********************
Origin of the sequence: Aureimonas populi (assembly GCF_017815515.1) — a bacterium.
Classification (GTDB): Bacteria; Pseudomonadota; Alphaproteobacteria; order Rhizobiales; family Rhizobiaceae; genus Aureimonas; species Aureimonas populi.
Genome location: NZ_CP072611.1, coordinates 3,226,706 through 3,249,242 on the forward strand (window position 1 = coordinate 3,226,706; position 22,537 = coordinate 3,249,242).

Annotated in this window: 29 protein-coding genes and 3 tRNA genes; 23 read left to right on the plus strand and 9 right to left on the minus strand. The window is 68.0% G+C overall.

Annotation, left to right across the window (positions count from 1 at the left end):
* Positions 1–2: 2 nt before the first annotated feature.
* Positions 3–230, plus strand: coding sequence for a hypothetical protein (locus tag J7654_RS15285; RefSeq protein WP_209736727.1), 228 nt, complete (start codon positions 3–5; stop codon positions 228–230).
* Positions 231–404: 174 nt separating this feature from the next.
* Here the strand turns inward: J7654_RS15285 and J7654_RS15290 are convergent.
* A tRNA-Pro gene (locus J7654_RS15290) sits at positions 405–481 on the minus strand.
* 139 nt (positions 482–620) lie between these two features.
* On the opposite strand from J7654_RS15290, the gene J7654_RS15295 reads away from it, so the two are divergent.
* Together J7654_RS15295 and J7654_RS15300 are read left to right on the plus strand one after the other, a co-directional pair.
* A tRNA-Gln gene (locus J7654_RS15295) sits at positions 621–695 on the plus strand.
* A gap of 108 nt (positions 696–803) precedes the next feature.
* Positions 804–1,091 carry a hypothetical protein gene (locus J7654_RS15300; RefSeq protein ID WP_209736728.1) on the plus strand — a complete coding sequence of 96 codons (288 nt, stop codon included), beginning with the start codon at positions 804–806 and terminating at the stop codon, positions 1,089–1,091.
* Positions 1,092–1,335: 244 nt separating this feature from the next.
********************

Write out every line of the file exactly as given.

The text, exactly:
Origin of the sequence: Aureimonas populi (assembly GCF_017815515.1) — a bacterium.
Classification (GTDB): Bacteria; Pseudomonadota; Alphaproteobacteria; order Rhizobiales; family Rhizobiaceae; genus Aureimonas; species Aureimonas populi.
Genome location: NZ_CP072611.1, coordinates 3,226,706 through 3,249,242 on the forward strand (window position 1 = coordinate 3,226,706; position 22,537 = coordinate 3,249,242).

Annotated in this window: 29 protein-coding genes and 3 tRNA genes; 23 read left to right on the plus strand and 9 right to left on the minus strand. The window is 68.0% G+C overall.

Annotation, left to right across the window (positions count from 1 at the left end):
* Positions 1–2: 2 nt before the first annotated feature.
* Positions 3–230, plus strand: coding sequence for a hypothetical protein (locus tag J7654_RS15285; RefSeq protein WP_209736727.1), 228 nt, complete (start codon positions 3–5; stop codon positions 228–230).
* Positions 231–404: 174 nt separating this feature from the next.
* Here the strand turns inward: J7654_RS15285 and J7654_RS15290 are convergent.
* A tRNA-Pro gene (locus J7654_RS15290) sits at positions 405–481 on the minus strand.
* 139 nt (positions 482–620) lie between these two features.
* On the opposite strand from J7654_RS15290, the gene J7654_RS15295 reads away from it, so the two are divergent.
* Together J7654_RS15295 and J7654_RS15300 are read left to right on the plus strand one after the other, a co-directional pair.
* A tRNA-Gln gene (locus J7654_RS15295) sits at positions 621–695 on the plus strand.
* A gap of 108 nt (positions 696–803) precedes the next feature.
* Positions 804–1,091 carry a hypothetical protein gene (locus J7654_RS15300; RefSeq protein ID WP_209736728.1) on the plus strand — a complete coding sequence of 96 codons (288 nt, stop codon included), beginning with the start codon at positions 804–806 and terminating at the stop codon, positions 1,089–1,091.
* Positions 1,092–1,335: 244 nt separating this feature from the next.